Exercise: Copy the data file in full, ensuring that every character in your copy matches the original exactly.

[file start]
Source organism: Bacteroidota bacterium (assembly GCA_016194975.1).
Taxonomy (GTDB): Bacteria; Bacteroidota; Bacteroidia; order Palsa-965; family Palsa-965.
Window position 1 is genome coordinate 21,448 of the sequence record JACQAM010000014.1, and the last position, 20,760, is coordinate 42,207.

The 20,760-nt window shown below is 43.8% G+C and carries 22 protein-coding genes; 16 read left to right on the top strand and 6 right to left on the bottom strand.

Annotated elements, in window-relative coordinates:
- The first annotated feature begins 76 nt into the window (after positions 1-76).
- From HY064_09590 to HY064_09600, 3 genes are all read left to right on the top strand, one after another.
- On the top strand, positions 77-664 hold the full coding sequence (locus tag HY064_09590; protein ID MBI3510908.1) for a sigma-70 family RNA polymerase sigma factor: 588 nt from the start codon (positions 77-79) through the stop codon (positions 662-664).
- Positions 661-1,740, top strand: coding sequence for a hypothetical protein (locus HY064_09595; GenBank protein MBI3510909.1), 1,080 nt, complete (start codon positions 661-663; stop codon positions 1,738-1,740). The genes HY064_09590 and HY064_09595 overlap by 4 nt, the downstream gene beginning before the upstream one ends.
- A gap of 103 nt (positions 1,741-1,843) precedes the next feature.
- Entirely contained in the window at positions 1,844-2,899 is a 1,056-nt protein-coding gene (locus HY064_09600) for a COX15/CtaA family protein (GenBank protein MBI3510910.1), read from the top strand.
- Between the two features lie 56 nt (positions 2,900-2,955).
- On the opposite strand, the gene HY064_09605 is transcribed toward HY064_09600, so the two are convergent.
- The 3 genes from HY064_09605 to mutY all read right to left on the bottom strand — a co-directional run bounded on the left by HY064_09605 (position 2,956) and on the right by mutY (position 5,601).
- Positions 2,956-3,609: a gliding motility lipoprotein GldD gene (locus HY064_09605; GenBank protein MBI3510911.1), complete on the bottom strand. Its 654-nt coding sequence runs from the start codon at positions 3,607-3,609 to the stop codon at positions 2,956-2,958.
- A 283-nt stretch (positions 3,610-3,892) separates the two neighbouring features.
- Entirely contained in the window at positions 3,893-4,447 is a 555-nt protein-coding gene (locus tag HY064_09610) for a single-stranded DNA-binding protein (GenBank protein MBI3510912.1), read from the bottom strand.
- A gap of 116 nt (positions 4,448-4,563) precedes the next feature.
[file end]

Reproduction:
Source organism: Bacteroidota bacterium (assembly GCA_016194975.1).
Taxonomy (GTDB): Bacteria; Bacteroidota; Bacteroidia; order Palsa-965; family Palsa-965.
Window position 1 is genome coordinate 21,448 of the sequence record JACQAM010000014.1, and the last position, 20,760, is coordinate 42,207.

The 20,760-nt window shown below is 43.8% G+C and carries 22 protein-coding genes; 16 read left to right on the top strand and 6 right to left on the bottom strand.

Annotated elements, in window-relative coordinates:
- The first annotated feature begins 76 nt into the window (after positions 1-76).
- From HY064_09590 to HY064_09600, 3 genes are all read left to right on the top strand, one after another.
- On the top strand, positions 77-664 hold the full coding sequence (locus tag HY064_09590; protein ID MBI3510908.1) for a sigma-70 family RNA polymerase sigma factor: 588 nt from the start codon (positions 77-79) through the stop codon (positions 662-664).
- Positions 661-1,740, top strand: coding sequence for a hypothetical protein (locus HY064_09595; GenBank protein MBI3510909.1), 1,080 nt, complete (start codon positions 661-663; stop codon positions 1,738-1,740). The genes HY064_09590 and HY064_09595 overlap by 4 nt, the downstream gene beginning before the upstream one ends.
- A gap of 103 nt (positions 1,741-1,843) precedes the next feature.
- Entirely contained in the window at positions 1,844-2,899 is a 1,056-nt protein-coding gene (locus HY064_09600) for a COX15/CtaA family protein (GenBank protein MBI3510910.1), read from the top strand.
- Between the two features lie 56 nt (positions 2,900-2,955).
- On the opposite strand, the gene HY064_09605 is transcribed toward HY064_09600, so the two are convergent.
- The 3 genes from HY064_09605 to mutY all read right to left on the bottom strand — a co-directional run bounded on the left by HY064_09605 (position 2,956) and on the right by mutY (position 5,601).
- Positions 2,956-3,609: a gliding motility lipoprotein GldD gene (locus HY064_09605; GenBank protein MBI3510911.1), complete on the bottom strand. Its 654-nt coding sequence runs from the start codon at positions 3,607-3,609 to the stop codon at positions 2,956-2,958.
- A 283-nt stretch (positions 3,610-3,892) separates the two neighbouring features.
- Entirely contained in the window at positions 3,893-4,447 is a 555-nt protein-coding gene (locus tag HY064_09610) for a single-stranded DNA-binding protein (GenBank protein MBI3510912.1), read from the bottom strand.
- A gap of 116 nt (positions 4,448-4,563) precedes the next feature.